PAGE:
On Friday, I attended the Booth Women Connect Chicago conference. Our CEO asked all the women in the leadership position in our company, whether they want to attend. All of us said – yes! Ten of us for the 60-employee company – I think it’s very impressive!
There were opening remarks and a keynote, which we all attended. Also, there were four sessions when we could select one out of eight different workshops to attend. Choosing was extremely difficult!
I liked the keynote by Ann Curry. As for the sessions, the first one I’ve attended was a panel, “The Future of Work.” It sounded fascinating, the abstract said:
The transformations facing the future of work will feel like tidal waves disrupting all industries and, subsequently, all career paths. These transformations will span organizations and most of their roles, and all types of business models will be disintermediated. In this panel, we aim to raise awareness of what is happening, why, and how to empower us to be proactive with learning transformations.
So, let’s together redefine “work”! A one-size-fits-all workday is a thing of the past. Automation, artificial intelligence, and other emerging technologies are bringing a world of new products, methods, and experiences to our doorsteps that are far more efficient, but unpredictably disruptive in their impact.
How do individuals empower themselves in the face of all of this change at work? How can we turn this period of technological and human change into an occasion to create more rewarding jobs and build better learning systems and career pathways? How might companies embrace flexibility in a structured way?
Join us for a lively discussion around how technological disruptions have transformed global labor markets, impacted gender parity in the workplace, and created opportunities to redefine what work is. We will share cutting-edge research and discuss how organizations whose employees are empowered to be a part of this citizen-led automation will be the winners of tomorrow. We’ll aim to have you return to your organization better equipped to make your workplace work for you, your colleagues, and your clients.
The first political protest I ‘ve organized happened on January 2017, and that was a very successful one. But back that everybody was freshly angry with Trump, and in three days it grew from four people going to come to seven hundred people who came. But again, it was back then. And a reason for the protest was an elected official who didn’t want to meet with his constituents.
That time was different. Only 15 people had shown up. And a protest itself was different.
Igor forwarded to me this facebook event more than two months ago. The pro-life people were planning a big rally in my hometown. My first reaction was: I can’t stay silent. I thought that if I don’t speak, any woman in Palatine who faces abortion will feel like committing a horrible sin. My second reaction was: that’s my hometown. A small one. Everybody knows everybody. I knew the rally was going to be huge. I felt scared to stand against my neighbors.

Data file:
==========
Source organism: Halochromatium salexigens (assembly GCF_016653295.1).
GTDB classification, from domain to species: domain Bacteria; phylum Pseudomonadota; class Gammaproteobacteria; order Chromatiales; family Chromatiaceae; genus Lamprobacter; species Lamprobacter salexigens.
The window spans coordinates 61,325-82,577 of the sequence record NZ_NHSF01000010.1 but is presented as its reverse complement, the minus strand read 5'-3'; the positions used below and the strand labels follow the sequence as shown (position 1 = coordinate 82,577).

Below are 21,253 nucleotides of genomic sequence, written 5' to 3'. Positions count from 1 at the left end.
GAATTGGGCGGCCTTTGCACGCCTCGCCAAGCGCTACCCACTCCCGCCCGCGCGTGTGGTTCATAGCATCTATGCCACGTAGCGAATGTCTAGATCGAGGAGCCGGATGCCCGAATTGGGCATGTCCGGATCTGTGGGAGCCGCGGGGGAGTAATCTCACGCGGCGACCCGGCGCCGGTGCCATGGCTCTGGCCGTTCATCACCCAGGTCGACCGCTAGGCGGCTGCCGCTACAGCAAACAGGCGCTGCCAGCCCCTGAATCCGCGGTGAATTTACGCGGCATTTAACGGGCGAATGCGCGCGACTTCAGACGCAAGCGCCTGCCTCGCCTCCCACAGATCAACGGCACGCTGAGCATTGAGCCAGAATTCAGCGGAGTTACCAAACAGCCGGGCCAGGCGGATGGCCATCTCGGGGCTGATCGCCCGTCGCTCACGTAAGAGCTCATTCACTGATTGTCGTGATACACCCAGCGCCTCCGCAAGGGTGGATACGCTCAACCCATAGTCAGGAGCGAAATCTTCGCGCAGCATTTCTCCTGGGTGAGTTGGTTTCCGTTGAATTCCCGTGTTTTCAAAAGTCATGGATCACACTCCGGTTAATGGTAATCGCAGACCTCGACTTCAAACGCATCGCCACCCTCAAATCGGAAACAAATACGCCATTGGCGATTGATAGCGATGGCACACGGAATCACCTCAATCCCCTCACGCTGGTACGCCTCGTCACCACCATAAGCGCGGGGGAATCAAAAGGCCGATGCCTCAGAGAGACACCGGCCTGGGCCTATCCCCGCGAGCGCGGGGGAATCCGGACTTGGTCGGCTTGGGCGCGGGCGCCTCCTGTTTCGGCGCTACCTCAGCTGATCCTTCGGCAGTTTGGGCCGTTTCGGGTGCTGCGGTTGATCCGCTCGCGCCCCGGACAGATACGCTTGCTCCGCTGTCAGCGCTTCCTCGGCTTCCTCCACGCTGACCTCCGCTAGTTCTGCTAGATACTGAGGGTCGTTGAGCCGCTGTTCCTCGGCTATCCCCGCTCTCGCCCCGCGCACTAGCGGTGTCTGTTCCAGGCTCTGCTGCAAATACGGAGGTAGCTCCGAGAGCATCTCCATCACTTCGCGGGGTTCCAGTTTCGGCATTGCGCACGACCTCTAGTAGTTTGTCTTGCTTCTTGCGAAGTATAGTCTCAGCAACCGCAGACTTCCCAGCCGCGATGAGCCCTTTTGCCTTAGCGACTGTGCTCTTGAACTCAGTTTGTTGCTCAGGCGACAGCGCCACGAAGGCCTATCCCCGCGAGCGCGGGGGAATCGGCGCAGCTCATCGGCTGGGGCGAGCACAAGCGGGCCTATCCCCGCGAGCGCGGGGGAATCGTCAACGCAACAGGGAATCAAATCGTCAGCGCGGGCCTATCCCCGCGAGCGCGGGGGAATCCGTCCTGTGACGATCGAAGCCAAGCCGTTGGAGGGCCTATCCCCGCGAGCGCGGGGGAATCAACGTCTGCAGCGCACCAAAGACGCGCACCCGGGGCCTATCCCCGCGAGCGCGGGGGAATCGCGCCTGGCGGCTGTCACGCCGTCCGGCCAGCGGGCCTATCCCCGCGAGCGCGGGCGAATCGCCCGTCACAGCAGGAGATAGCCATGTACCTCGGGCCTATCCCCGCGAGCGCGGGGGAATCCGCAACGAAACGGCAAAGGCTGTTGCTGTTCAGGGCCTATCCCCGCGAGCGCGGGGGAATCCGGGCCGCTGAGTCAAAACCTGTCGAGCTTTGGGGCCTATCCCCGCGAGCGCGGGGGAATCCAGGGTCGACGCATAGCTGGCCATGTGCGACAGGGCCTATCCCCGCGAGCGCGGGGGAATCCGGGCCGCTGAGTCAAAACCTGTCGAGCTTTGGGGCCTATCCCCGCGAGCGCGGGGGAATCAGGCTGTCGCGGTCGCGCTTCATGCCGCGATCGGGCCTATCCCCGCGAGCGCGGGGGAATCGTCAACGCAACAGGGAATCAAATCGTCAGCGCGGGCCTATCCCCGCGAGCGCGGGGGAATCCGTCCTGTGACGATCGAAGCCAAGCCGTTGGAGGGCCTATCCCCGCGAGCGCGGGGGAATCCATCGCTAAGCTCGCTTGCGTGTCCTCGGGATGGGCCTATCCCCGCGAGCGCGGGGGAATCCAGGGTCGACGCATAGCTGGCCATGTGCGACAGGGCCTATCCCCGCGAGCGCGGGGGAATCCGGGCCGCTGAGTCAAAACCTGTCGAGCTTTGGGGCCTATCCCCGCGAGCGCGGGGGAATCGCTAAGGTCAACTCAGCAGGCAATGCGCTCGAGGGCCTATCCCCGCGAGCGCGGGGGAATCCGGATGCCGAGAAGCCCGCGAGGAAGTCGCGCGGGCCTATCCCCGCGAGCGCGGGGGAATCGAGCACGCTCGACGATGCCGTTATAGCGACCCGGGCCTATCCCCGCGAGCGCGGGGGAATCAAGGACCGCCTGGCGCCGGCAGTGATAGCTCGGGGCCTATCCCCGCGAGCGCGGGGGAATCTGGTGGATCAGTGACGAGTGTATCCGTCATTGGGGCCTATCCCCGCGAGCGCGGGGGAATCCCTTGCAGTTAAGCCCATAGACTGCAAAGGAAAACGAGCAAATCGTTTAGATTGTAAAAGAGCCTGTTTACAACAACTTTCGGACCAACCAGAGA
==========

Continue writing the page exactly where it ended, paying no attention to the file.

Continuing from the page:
And then, this email was sitting in my inbox for quite a while. And after quite a while, I forwarded it to one of the escort leaders. She replied – thank you! We will send somebody. And then again, nothing happened. Then I’ve sent it to the leader of the women section of the local OFA.
Things finally started to get in motion, and I saw that the counter-rally began to appear on the calendars of many progressive groups. At some moment, I was still not sure whether anybody would come. As I’ve said, there were only 15 of us, and when the pro-life people came, they blocked our signs, and we had to move to the opposite side of the intersection. Their rally was massive. We learned later that many of the rally participants came from other places, but it felt like the whole town is against us.
I have four hours on the Wolverine train to Ann Arbor, MI. I have a comfy seat, an electric plug, and the internet available, so it’s a good time to catch up with everything :). I returned from Wisconsin on Saturday of the Labor Day weekend, so I still had two full days and a little bit for myself. Usually, on Labor Day, I try to do something meaningful, something related to the holiday. And most of the time it means visiting Pullman.
Igor talked me into visiting it for the first time in 2014. I didn’t know anything about its amazing history back then and readily absorbed all the information. At that time, everybody was talking about getting Pullman the status of National Park, and in 2015 this happened.
This year I thought there is no way I can spend almost the whole day on this trip. But then I made some calculations, and due to the new Metra weekend schedule, it all appeared to look doable. So the decision was made, and I told Igor that I am coming.
We were hoping that the new status would escalate the restoration efforts, but the Florence Hotel is still closed to the public, and the factory restoration is still in process.